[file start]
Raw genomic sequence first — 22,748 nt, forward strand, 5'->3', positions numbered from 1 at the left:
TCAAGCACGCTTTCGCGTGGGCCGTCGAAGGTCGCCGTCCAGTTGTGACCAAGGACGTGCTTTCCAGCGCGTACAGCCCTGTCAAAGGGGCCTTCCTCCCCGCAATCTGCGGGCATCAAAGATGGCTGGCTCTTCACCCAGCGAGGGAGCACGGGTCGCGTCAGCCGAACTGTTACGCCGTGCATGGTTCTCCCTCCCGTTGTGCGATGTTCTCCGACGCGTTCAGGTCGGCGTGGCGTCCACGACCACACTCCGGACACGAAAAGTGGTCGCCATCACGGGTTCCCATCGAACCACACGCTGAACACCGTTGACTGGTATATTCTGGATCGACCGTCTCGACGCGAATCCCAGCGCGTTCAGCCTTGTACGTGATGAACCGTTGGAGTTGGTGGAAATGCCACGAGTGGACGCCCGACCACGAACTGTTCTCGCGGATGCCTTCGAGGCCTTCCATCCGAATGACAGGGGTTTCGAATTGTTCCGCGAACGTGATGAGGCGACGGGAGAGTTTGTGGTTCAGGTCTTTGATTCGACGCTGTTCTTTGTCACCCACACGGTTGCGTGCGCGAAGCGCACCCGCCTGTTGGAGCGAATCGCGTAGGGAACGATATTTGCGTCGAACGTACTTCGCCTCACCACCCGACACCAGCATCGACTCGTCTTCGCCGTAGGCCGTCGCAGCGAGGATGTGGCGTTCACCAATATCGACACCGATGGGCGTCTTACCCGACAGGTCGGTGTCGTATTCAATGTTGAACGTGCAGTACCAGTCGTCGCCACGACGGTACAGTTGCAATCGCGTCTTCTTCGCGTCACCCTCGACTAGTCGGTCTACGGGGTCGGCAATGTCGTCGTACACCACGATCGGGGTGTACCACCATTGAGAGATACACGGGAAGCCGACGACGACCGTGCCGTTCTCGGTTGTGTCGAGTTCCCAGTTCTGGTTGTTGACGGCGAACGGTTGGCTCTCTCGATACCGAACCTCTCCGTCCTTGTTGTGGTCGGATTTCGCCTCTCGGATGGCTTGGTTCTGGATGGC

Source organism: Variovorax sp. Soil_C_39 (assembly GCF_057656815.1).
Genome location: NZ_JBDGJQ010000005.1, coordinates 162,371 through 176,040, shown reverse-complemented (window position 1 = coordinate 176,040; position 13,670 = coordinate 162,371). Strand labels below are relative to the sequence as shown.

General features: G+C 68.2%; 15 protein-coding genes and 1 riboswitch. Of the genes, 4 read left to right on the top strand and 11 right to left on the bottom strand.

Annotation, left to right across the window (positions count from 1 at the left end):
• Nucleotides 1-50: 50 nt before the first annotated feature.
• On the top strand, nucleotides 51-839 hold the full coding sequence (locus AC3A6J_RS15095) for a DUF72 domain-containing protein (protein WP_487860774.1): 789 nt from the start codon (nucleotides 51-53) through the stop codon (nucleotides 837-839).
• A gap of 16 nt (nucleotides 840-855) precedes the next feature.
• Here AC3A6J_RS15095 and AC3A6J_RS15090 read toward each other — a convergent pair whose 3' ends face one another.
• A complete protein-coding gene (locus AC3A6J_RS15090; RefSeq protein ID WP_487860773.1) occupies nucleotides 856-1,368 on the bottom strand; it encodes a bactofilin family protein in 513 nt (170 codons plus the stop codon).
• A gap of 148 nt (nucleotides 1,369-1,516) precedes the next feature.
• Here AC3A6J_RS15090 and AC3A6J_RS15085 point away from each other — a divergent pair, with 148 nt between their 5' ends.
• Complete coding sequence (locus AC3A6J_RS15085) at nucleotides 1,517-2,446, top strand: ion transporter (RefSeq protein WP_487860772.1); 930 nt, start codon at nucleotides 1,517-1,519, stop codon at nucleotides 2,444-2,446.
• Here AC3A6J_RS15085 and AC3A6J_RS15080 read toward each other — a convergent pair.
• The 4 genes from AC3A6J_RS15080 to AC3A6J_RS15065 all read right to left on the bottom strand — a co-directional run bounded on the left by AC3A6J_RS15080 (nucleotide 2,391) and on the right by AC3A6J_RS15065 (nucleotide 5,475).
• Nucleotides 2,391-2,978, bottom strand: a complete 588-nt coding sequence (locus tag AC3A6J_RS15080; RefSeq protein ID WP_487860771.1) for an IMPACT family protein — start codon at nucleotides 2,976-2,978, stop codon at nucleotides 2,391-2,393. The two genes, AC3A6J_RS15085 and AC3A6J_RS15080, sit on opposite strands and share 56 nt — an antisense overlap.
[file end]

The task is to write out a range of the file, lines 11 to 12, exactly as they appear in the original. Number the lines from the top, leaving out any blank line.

• A complete protein-coding gene (locus AC3A6J_RS15090; RefSeq protein ID WP_487860773.1) occupies nucleotides 856-1,368 on the bottom strand; it encodes a bactofilin family protein in 513 nt (170 codons plus the stop codon).
• A gap of 148 nt (nucleotides 1,369-1,516) precedes the next feature.